Conversion of a Legal Separation into Divorce

Once six months have passed since receipt of the decree of legal separation from a Colorado court, you can follow a simple process to have this decree converted into one of dissolution of marriage using a relatively simple process. Once this is approved by a judge, you and your spouse will be officially divorced, and the terms of the separation decree become the terms of your divorce. After your decree is converted, you will be legally able to remarry as your marriage is officially terminated in the eyes of the law.

Getting advice from a Colorado family attorney for this process is usually helpful, especially if you are not familiar with or don’t have the time to prepare all the forms. Your forms for conversion need to be completed properly and all the court’s requirements must be met for you to convert your decree. If you make mistakes on the forms, you may need to start the process all over again. In some cases, errors on the form could cost you, particularly if you make any mistakes on the new decree.

 

Required forms

Three forms are required to have your legal separation decree converted into a divorce decree: Motion to Convert Decree of Legal Separation to Decree of Dissolution, Order to Convert Decree of Legal Separation to Decree of Dissolution, and the Decree of Dissolution itself.

The motion form must include the date you received your legal separation decree, a declaration that at least six months have gone by since that date, and an affirmation that you gave your spouse notice of your intent to convert the decree in a way that meets the court’s requirements for such notice. If desired, you may also request to restore your former name, or you may keep your married name.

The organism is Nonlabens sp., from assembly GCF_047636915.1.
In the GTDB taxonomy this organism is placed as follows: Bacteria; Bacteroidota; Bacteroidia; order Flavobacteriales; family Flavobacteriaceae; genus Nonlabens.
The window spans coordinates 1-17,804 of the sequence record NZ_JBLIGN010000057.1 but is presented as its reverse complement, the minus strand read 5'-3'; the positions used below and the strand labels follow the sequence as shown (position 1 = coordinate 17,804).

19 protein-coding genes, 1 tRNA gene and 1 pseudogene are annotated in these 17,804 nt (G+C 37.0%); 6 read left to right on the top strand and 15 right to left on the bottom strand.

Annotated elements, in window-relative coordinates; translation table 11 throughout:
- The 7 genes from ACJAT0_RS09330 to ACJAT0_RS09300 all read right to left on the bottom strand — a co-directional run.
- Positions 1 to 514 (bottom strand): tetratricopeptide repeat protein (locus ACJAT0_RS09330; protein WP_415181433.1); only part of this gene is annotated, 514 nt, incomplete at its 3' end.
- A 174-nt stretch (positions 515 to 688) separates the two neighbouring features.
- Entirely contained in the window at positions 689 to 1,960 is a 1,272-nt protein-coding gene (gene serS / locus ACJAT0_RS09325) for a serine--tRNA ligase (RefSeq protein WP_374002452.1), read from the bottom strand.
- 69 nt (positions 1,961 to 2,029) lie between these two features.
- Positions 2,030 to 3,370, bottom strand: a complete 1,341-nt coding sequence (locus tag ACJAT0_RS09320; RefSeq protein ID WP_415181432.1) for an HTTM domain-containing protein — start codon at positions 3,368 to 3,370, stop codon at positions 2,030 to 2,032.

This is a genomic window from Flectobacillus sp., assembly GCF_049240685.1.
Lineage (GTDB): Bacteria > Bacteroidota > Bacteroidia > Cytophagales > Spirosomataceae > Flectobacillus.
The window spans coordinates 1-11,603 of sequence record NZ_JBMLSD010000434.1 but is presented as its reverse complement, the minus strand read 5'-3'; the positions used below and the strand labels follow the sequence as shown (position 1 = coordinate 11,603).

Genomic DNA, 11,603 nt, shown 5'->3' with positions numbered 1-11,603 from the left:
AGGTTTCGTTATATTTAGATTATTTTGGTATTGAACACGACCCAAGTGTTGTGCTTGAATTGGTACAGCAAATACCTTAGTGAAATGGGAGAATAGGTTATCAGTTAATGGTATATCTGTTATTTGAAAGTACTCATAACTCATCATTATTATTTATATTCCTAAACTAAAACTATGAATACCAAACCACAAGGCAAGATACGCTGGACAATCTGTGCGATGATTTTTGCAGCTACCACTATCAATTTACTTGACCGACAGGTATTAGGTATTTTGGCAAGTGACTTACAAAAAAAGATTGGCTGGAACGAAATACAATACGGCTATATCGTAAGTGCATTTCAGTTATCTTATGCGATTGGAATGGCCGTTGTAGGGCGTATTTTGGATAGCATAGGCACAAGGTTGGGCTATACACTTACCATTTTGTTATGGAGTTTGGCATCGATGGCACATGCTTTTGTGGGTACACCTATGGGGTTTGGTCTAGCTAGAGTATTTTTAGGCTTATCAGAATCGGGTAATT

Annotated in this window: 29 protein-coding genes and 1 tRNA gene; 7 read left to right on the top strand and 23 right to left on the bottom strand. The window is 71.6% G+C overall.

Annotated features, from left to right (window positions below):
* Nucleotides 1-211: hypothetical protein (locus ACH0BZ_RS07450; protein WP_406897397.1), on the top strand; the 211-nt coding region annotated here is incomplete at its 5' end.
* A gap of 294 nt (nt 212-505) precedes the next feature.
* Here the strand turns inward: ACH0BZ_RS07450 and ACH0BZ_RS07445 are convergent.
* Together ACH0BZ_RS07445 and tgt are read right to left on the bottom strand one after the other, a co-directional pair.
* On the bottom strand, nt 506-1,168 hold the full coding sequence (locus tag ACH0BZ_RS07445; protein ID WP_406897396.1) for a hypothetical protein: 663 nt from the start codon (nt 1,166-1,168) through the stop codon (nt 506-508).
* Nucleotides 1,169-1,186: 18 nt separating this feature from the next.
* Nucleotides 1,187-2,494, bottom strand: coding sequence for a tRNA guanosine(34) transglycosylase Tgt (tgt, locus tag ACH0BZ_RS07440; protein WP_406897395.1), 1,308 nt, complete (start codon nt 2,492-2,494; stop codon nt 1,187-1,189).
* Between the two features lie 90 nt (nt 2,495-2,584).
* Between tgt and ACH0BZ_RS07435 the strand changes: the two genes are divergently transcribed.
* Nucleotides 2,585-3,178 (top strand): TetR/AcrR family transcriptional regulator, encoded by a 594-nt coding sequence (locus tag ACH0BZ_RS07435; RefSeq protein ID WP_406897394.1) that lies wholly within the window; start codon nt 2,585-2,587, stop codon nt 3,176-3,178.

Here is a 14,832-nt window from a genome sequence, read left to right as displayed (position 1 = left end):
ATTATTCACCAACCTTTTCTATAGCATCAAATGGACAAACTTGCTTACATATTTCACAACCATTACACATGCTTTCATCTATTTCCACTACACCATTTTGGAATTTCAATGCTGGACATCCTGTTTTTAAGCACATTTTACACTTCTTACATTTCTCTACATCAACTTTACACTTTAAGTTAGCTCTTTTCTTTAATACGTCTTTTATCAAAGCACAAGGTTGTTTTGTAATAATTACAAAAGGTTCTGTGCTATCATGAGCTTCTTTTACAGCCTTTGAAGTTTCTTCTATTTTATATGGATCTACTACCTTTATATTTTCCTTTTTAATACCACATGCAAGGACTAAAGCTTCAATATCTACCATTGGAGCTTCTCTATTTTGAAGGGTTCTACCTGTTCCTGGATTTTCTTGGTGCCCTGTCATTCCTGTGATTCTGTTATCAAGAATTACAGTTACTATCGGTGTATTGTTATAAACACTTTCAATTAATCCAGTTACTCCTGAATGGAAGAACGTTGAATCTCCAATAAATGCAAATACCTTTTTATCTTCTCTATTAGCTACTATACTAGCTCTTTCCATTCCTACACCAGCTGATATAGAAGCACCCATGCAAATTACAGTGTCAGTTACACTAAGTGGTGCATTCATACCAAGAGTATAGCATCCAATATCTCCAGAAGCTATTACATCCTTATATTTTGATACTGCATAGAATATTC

On the order, you only need to complete the top section, where the names and case number go. The rest of this form will be completed by the judge. This is the order that will make the provisions of your legal separation the terms of your divorce as well, including the decisions previously made on property and debt division, the parenting plan, child support and spousal support.

Lastly, the decree of dissolution is the third form you’ll need. This decree needs to be done in a way that is consistent with your current decree of legal separation as that has already been approved by the court and presumably has the terms you’ll want for your divorce. If you want to go back to a former name, that will be included on this form as well. If you are changing your name back, you may want to get certified copies of this decree once it is approved by the court as it will act as proof of your legal name change.

After all the forms are completed, they need to be submitted to the court with the proper filing fees. At this point, the forms will be reviewed by the magistrate or judge. Once he or she signs the order and enters it officially, your decree will become one of dissolution of marriage. This signed order is then sent to both parties. You will want to keep certified copies of this order for your records.

 

What to consider before conversion

Converting your legal separation decree into a divorce decree means that your separation terms are going to be what is used in your divorce as well. If these terms are not working, you will not want to convert the decree as is because those same terms will apply in the divorce. Review your separation decree to confirm it is going to work as your divorce decree before filing for the conversion with the court. While decrees can be modified after they have been issued by the court, it is still another process you would have to go through, and you also have to be able to demonstrate that some significant change has occurred to warrant the modification if you and your spouse are not in agreement regarding the changes.

If you believe some material changes need to be made to your separation decree before it can be used as a basis for the final divorce, you should speak to an experienced family law attorney first. This is especially true if you and your spouse can’t agree on the changes.

Converting a legal separation decree into one of divorce is a simple process as long as the decree’s terms are still acceptable to both parties. Follow all the requirements set by the court for conversion and consult an experienced and aggressive attorney at The Burnham Law Firm if you are ready to end the separation and get divorced.